Liberty Mutual offers a few hard-to-find discounts, including savings for newly married couples, new graduates, retirees or drivers over 50, and certain drivers under 18. Some of its coverage options are on the rare side, too — like options for mechanical breakdown coverage, vanishing deductibles, or new car replacement that reimburses you for the car’s original worth (rather than its depreciated value). In short: Liberty Mutual has some niche offerings, so it may be worth speaking with an agent about specialized or customizable coverage needs.
How it works: Once I launched the quoting tool for auto insurance, I was greeted by a large-print brag that “Drivers Pay As Low As $29.32/Month for Car Insurance.” When I began filling in my vehicle information, the site offered to save me time by looking up the information for me—a frightening reminder of how much of our personal information is available online. The contact information fields were accompanied by text stating that “we respect your privacy” and “NO SPAM, privacy guaranteed.”
If you have a healthy balance in your savings account, you may be able to get away with a higher deductible and save significant money on your premiums—but don’t try this if you have little or no money saved. In that case, if you have a high deductible and get in a serious accident, you’ll either end up buried in debt or unable to pay your car repair bills. Stick to a deductible that’s equal to, or preferably less, than the amount you have tucked away in savings.
Keep in mind that these requirements are precisely that: the minimum allowable coverage. If you cause an accident with damages exceeding your policy, you’ll ultimately be responsible for paying whatever’s left, and those costs can add up quickly. If you live in a state with low minimum requirements, it’s a good idea to select additional coverage so that you’re not left footing the bill for auto repairs or costly hospital visits.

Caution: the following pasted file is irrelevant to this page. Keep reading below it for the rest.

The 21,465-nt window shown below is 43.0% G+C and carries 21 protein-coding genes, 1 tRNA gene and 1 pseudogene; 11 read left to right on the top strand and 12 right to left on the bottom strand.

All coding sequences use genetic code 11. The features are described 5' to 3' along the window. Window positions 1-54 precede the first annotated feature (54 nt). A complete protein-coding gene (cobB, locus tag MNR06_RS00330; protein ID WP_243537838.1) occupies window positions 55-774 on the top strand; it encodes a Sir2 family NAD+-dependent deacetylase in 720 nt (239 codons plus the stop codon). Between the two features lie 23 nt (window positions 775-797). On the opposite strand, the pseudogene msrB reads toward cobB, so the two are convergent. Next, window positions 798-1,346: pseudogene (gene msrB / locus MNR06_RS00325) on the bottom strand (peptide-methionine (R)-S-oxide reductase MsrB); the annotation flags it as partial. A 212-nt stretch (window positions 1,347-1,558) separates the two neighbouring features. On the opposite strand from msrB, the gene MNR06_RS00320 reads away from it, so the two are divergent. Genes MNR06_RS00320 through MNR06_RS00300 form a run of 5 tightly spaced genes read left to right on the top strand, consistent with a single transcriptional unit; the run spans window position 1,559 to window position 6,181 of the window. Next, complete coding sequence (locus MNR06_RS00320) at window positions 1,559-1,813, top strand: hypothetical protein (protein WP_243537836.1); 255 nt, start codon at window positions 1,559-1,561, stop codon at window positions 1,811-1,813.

You’ll notice that none of that liability coverage pays for your car or injuries, nor for any injuries your passengers sustain if you cause a wreck. This is why many people — particularly those whose car isn’t yet paid off — want “full coverage” car insurance. This isn’t actually a type of coverage, but instead typically refers to policies that include liability coverage, plus comprehensive and collision coverages.
If you’re drawn to The General because of a poor driving record or credit score, we recommend looking at Progressive first. While Progressive scores lower in financial strength and claims satisfaction than the top insurers in the industry, it offers unique discounts and supplemental coverage options specifically tailored for high-risk drivers, including a rare discount for drivers under 18. Because of its rare coverage options and financial strength ratings, Progressive is likely a better option than The General for most drivers.

Professional and organizational discounts: If you belong to certain organizations, such as the AARP, or are a member of certain professions, you may be eligible for a discount. Check with your employer, professional organization, and any other group with which you enjoy membership; you can also ask the insurance company if any such discount is available.


The General’s coverage options are, quite frankly, barebones protections. While there are some supplemental options like roadside assistance and rental reimbursement, don’t expect the luxury of accident forgiveness. And when you need to file a claim, you’ll have to do so over the phone — though it offers live chat and online policy management, The General doesn’t allow its customers to file claims without talking to a representative.
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